[post_thumbnail]Sen. Marv Hagedorn, R-Meridian, says he doubts any effort by the 2014 Legislature to expand Medicaid will be successful.
Despite Gov. Butch Otter saying during his State of the State message that he does not intend to pursue an expansion of the federal Medicaid welfare program this year, a member of the Idaho House has nonetheless crafted legislation to make it happen.
“I have a bill and I have spoken with the chairman about it,” House Minority Leader John Rusche, D-Lewiston, told IdahoReporter.com, referring to Rep. Fred Wood R-Burley, chairman of the House Health and Welfare Committee.
A member of the Senate Health and Welfare Committee, however, says that he not only opposes Medicaid expansion, he also doesn’t expect such a proposal. “No, I don’t see that happening,” said Sen. Marv Hagedorn, R-Meridian, when asked if anticipated a proposal like Rusche’s coming to his committee.
“We know that there is a portion of the population that is uninsured and that is to be taken seriously,” Hagedorn said. “But every time somebody comes to me and says that expanding Medicaid is a good idea, I ask them ‘do you go into debt every month to buy health insurance?’ and the answer I get is ‘no.’ Then I ask them ‘why would you want our state to go into debt that way?’ People act as though federal funds we would receive from Washington for Medicaid expansion is like free money, but it is not.”
Hagedorn explained that “roughly 40 cents of every federal dollar is debt. I don’t care what you call it, Medicaid expansion, Medicaid re-design, whatever, it is debt. We need to take care of people who are uninsured, but Idahoans are going to need to have skin in the game to do this, and I’m not sure we’re there yet.”
Begun in 1965, the Medicaid program provides certain health care services to individuals and families with low incomes and limited resources. Financed with a combination of federal and state tax revenues, the expanding costs of Medicaid have in recent years become a topic of growing concern among the individual states, despite the eligibility of the program being based on a variety of means testing processes.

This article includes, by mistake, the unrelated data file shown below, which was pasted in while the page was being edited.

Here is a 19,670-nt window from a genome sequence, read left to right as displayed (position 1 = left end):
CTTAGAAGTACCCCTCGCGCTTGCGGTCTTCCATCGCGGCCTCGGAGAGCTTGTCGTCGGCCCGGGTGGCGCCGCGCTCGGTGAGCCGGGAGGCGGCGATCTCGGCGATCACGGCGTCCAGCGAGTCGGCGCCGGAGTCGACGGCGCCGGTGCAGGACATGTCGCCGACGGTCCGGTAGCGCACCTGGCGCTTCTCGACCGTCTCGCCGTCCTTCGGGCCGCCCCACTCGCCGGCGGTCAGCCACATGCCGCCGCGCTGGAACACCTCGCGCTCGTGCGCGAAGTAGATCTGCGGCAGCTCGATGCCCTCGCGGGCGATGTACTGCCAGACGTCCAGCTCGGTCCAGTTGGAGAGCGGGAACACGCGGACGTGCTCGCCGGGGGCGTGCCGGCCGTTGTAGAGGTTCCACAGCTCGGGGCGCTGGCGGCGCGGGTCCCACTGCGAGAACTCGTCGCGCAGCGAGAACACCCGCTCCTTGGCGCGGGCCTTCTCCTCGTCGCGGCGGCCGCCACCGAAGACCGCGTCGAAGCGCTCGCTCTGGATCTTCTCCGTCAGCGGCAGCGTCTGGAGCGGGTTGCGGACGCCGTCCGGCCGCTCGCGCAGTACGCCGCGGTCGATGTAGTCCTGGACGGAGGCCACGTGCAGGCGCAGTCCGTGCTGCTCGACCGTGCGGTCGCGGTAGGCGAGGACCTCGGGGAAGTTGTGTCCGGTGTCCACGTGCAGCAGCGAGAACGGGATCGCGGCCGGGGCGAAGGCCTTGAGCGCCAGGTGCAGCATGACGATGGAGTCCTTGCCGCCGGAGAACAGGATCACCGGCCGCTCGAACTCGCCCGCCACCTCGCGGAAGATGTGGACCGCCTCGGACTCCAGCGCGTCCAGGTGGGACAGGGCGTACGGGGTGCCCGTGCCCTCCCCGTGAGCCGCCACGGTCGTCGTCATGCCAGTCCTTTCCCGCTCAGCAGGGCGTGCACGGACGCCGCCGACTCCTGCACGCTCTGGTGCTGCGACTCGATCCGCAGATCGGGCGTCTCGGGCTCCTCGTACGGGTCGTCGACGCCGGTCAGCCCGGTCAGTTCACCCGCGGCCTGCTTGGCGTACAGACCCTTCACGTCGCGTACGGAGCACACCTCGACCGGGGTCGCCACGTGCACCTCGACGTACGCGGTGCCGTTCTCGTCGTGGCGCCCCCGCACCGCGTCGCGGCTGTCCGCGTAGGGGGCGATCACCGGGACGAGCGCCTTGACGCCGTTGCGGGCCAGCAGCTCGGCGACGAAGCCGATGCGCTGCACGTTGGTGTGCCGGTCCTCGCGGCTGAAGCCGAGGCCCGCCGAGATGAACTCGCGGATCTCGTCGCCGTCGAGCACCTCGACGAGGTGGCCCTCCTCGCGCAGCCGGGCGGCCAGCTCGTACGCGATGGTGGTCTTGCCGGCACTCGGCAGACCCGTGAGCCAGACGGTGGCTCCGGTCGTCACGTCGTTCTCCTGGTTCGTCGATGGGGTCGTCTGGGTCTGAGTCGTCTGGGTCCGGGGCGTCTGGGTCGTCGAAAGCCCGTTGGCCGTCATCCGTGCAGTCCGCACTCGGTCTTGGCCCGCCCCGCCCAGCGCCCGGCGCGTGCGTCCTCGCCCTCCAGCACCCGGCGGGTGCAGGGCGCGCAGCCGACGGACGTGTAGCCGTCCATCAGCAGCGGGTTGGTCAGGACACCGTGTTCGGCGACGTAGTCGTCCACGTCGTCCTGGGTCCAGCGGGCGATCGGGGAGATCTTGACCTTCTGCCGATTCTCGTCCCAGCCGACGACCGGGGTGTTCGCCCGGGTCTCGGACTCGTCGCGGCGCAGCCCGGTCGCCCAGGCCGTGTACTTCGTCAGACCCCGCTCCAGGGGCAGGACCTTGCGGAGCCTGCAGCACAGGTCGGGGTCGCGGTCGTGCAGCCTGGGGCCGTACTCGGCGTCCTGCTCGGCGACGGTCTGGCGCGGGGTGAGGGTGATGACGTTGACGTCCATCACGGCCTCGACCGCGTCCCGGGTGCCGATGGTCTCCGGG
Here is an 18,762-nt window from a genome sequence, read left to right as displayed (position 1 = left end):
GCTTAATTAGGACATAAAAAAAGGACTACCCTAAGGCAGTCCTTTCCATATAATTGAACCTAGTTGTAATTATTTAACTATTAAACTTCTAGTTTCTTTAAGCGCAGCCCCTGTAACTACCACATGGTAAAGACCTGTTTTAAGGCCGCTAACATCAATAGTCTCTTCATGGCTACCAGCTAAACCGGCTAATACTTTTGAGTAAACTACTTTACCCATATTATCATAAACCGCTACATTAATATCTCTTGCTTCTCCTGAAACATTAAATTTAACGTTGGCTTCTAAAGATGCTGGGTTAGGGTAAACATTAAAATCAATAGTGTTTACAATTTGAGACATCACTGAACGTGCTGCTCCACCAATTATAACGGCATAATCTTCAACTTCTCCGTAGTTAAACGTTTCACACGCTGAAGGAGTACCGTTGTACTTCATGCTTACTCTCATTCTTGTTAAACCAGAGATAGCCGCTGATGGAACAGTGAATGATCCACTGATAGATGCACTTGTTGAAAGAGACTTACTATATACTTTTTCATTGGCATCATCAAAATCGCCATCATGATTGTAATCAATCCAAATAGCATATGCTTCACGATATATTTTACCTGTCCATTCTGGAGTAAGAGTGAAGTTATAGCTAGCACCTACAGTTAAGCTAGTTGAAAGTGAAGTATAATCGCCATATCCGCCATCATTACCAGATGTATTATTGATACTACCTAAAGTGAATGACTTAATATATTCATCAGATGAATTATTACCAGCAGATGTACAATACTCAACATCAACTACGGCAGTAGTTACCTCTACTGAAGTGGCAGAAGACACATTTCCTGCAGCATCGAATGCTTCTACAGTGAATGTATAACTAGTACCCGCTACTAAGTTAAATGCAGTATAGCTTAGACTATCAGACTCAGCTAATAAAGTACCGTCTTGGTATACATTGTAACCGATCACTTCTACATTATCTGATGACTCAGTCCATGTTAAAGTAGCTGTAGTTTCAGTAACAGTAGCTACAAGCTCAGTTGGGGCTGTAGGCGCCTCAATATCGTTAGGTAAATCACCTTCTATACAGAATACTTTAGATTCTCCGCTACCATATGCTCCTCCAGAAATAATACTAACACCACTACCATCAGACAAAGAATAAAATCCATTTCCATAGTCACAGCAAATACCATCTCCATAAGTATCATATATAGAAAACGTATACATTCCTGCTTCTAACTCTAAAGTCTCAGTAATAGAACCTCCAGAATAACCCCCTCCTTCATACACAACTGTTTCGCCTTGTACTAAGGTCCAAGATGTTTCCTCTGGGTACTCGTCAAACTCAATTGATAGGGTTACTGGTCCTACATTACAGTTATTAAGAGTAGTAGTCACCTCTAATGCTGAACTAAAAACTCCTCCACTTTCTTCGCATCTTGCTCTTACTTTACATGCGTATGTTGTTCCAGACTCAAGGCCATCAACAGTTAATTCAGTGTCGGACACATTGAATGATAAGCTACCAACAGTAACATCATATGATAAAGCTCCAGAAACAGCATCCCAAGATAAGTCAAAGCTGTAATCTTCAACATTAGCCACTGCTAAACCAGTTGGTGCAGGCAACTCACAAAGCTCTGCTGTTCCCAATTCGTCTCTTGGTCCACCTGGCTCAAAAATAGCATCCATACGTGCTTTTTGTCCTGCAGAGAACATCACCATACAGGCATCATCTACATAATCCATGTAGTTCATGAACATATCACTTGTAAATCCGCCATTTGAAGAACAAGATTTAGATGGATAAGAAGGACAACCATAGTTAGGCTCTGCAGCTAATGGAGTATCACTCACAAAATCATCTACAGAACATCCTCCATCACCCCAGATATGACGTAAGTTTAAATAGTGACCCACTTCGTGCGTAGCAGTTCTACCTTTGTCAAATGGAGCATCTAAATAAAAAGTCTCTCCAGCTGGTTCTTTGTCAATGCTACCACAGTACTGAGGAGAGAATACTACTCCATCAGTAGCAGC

A key component of President Barack Obama’s Affordable Care Act law was to have mandated that the individual states reduce eligibility requirements for Medicaid and expand the number of participants in their respective programs. However, the United States Supreme Court overturned that component of the Obamacare law, so expansion of Medicaid is an elective choice for each of the states.
In 2013 Otter announced that he believed Idaho’s Medicaid system was “broken,” and he was therefore not seeking to expand it. He did, however, appoint a task force last year to investigate the possibility of Medicaid expansion. The task force unanimously recommended that Otter move forward on an expansion plan. Rep. Fred Wood was a member of that task force.
Later in 2013 Rep. Pete Nielsen, R-Mountain Home, noted that Medicaid provides a person with “retroactive coverage” for medical procedures, a benefit that private insurance does not provide. Nielsen also raised concerns at that time that some health care providers may come to prefer Medicaid patients over those with private insurance, simply because their likelihood of reimbursement could presumably be better with the federal welfare program than they would be with a private insurance policy.
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